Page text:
How do frontotemporal dementias such as Pick’s disease and corticobasal degeneration affect sleep? Learn about these conditions, including their most common symptoms, and how dementia that affects the frontal and temporal lobes of the brain impacts sleep.
What Is Frontotemporal Dementia?
Dementia includes various disorders that progressively affect the brain and may impact memory, attention, personality, language, problem solving, and daily function. Within this broad category, there are conditions that affect specific areas of the brain and lead to specific dysfunction. One of these more specific types is frontotemporal dementia (FTD), a disorder that affects the frontal and temporal lobes of the brain (located at the front and lower sides of the brain). It affects 5 to 15 percent of people with dementia.
Frontotemporal dementia includes two distinct conditions: Pick’s disease and corticobasal degeneration. The former is characterized by specific abnormal findings called Pick bodies, found within neurons of the brain that contain an abnormal amount or type of protein called tau. There are genes that seem to contribute to the occurrence of this disease, but the exact cause remains unknown. Pick’s disease is a rare condition that often occurs in people who are 40 to 60 years old.
In contrast, corticobasal degeneration (CBD) is characterized by the gradual loss of neurons in the cerebral cortex and basal ganglia, two areas of the brain that are critical to thinking and movement. This atrophy may affect one side of the body at first, but as the disease progresses, both sides of the body may become involved. CBD may start around the age of 60.
What Are the Symptoms of Frontotemporal Dementia?
The area of the brain affected in frontotemporal dementia leads to a specific set of symptoms. With Pick’s disease, early personality and behavioral changes may occur. This may be manifest as difficulty in social settings with odd, compulsive, or inappropriate behavior. In contrast, Alzheimer’s disease is often characterized by memory loss as the main symptom. People with Pick’s disease may have abrupt mood changes or seem uncaring (apathetic), and there may be problems related to speech (called aphasia) and impaired thinking. In time, weakness or discoordination may develop. As a rule, these symptoms will progressively worsen.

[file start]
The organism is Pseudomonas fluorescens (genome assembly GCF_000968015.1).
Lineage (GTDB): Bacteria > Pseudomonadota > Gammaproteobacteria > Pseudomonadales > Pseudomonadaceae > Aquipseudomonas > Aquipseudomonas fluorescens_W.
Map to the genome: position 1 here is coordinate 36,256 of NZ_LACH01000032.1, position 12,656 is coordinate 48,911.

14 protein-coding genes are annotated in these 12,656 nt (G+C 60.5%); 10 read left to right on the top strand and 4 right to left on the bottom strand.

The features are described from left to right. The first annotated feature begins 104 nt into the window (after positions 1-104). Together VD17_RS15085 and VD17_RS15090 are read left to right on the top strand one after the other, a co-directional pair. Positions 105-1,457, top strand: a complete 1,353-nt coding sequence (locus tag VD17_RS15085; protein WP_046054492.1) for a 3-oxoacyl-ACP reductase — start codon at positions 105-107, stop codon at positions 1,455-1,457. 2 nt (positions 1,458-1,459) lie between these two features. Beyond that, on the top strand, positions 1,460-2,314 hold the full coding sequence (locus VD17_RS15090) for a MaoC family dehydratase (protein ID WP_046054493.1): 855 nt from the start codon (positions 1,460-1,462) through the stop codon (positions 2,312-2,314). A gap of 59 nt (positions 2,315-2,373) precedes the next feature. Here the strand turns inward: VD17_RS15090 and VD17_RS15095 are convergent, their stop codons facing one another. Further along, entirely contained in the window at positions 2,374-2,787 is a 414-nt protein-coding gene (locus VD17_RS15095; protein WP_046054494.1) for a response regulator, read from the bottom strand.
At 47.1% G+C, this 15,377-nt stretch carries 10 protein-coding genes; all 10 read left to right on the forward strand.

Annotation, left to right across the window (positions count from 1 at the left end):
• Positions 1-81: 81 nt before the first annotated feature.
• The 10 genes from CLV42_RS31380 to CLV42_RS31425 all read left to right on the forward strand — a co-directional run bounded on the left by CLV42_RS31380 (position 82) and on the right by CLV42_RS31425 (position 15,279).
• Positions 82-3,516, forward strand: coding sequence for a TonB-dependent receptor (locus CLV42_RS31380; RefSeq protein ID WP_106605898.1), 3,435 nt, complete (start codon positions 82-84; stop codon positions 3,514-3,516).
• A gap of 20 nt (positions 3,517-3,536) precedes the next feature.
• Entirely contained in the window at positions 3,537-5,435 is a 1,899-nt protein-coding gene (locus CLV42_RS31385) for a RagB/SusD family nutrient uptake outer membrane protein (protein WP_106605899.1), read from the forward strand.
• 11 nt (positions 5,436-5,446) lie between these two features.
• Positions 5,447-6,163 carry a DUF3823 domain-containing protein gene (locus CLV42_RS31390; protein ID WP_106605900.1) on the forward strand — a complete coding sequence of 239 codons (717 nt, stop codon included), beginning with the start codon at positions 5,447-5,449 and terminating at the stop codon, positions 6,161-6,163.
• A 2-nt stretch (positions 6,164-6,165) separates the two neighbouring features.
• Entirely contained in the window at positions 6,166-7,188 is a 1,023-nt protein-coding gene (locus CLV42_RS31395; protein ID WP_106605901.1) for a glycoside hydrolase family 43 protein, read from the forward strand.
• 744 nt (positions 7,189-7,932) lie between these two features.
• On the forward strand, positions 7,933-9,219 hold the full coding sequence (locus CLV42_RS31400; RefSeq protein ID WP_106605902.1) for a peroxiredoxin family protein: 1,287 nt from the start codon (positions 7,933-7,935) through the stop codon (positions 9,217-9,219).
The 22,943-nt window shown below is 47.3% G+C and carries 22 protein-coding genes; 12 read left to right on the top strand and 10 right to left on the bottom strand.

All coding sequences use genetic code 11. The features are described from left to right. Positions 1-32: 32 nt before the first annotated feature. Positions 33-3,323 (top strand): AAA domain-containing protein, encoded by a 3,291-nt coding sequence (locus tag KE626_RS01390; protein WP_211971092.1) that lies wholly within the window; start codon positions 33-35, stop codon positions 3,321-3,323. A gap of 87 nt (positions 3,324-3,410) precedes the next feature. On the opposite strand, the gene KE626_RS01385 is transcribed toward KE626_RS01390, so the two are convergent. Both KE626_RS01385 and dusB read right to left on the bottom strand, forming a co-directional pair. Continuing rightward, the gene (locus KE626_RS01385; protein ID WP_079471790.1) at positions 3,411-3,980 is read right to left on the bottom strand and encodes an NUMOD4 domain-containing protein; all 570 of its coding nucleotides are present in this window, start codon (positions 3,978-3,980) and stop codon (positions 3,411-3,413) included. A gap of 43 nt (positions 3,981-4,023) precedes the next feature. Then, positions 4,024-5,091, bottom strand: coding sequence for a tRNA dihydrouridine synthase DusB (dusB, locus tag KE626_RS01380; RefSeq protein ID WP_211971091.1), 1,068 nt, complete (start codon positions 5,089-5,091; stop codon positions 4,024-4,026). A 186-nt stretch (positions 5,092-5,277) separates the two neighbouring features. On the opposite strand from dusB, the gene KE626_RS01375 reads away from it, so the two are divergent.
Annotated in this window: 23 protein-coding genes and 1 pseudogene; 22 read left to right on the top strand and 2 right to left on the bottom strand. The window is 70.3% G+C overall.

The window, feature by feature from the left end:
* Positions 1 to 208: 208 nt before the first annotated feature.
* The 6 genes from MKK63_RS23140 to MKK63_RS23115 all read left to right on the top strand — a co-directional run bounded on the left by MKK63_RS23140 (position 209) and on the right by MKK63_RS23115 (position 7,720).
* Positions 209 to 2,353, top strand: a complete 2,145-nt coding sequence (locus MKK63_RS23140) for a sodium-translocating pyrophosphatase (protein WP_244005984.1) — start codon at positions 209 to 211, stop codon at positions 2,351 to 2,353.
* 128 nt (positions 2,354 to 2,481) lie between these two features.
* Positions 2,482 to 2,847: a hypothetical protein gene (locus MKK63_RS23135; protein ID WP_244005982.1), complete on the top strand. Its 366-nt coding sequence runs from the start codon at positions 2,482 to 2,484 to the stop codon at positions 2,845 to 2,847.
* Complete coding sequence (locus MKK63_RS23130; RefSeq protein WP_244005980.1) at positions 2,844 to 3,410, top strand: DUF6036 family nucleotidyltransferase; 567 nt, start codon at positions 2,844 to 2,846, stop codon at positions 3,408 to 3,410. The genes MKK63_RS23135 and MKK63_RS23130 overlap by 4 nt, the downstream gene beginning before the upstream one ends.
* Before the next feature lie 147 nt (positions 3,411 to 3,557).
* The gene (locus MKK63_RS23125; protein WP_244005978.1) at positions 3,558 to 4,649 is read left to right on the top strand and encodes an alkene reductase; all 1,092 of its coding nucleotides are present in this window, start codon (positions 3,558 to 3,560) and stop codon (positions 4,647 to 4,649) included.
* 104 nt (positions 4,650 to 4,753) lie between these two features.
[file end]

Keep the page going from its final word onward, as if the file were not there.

Corticobasal degeneration has additional symptoms due to the effects on the basal ganglia. This can cause symptoms similar to Parkinson’s disease, including rigidity, slow movements, and imbalance. People with CBD will also develop apraxia, which is the inability to perform a purposeful movement even though the physical strength and coordination is present. As an example, someone with CBD may be unable to mimic the movements of brushing teeth, smoking a cigarette, combing hair, or eating soup from a spoon. These difficulties eventually make it impossible to walk. Speech may become halting, and difficulty swallowing may also occur.
Frontotemporal Dementia and the Effects on Sleep
The sleep of people with frontotemporal dementia can change, and in fact, the pattern of sleep and wakefulness is altered. The normal circadian rhythm becomes highly fragmented, with a mixture of the two occurring both day and night. This seems to extend beyond the changes that can occur when living in an assisted living facility like a nursing home. Affected people more commonly have an advanced sleep phase, falling asleep and waking earlier than normal.
When observed with an electroencephalogram (EEG), the rhythm of the brain waves is abnormal: it's slower during wakefulness. Nevertheless, it may be normal in up to one third of people, so it's not a perfect test to diagnose the condition.
Other sleep disorders can occur in frontotemporal dementia for the same reasons that they occur in the general population, including sleep apnea. These may require further evaluation and an appropriate level of treatment, depending on the underlying impairment from the dementia.
Treatment and Prognosis in Frontotemporal Dementia
There are no specific treatments that can slow or reverse the course of these dementias. Therapy, including the use of medications, may be targeted to alleviate specific symptoms, but unfortunately, these may be resistant to intervention. Supportive care is imperative, including providing a safe environment with the necessary level of assistance.
The prognosis in frontotemporal dementia is generally poor, with a course that progresses and worsens — and disability is also a common part of the diseases. Pick’s disease will lead to death within 2 to 10 years, typically from infection (such as pneumonia or urinary tract infection), or another complication of the severe impairment. Corticobasal degeneration follows a similar time course, progressing over 6 to 8 years and leading to death in similar ways.
It's important that caregivers and loved ones of people with frontotemporal dementia maintain a network of support and obtain relief as needed. Disrupted sleep can be a small component in the context of the other difficulties, but disruption to sleep patterns still takes a toll on the affected person and his or her caregivers. So treating sleep disruption may benefit from intervention and ease the caregiving burden.
If you find you need additional assistance in managing this condition, you may benefit from consultation with a neurologist, who can help coordinate the care and provide referral to resources in your community.
Kryger, MH et al. "Principles and Practice of Sleep Medicine." Elsevier, 5th edition, p. 1042.
"Pick’s disease." PubMed Health. Accessed: January 30, 2013.
"NINDS Corticobasal Degeneration Information Page." National Institute of Neurological Disorders and Stroke. Accessed: January 30, 2013.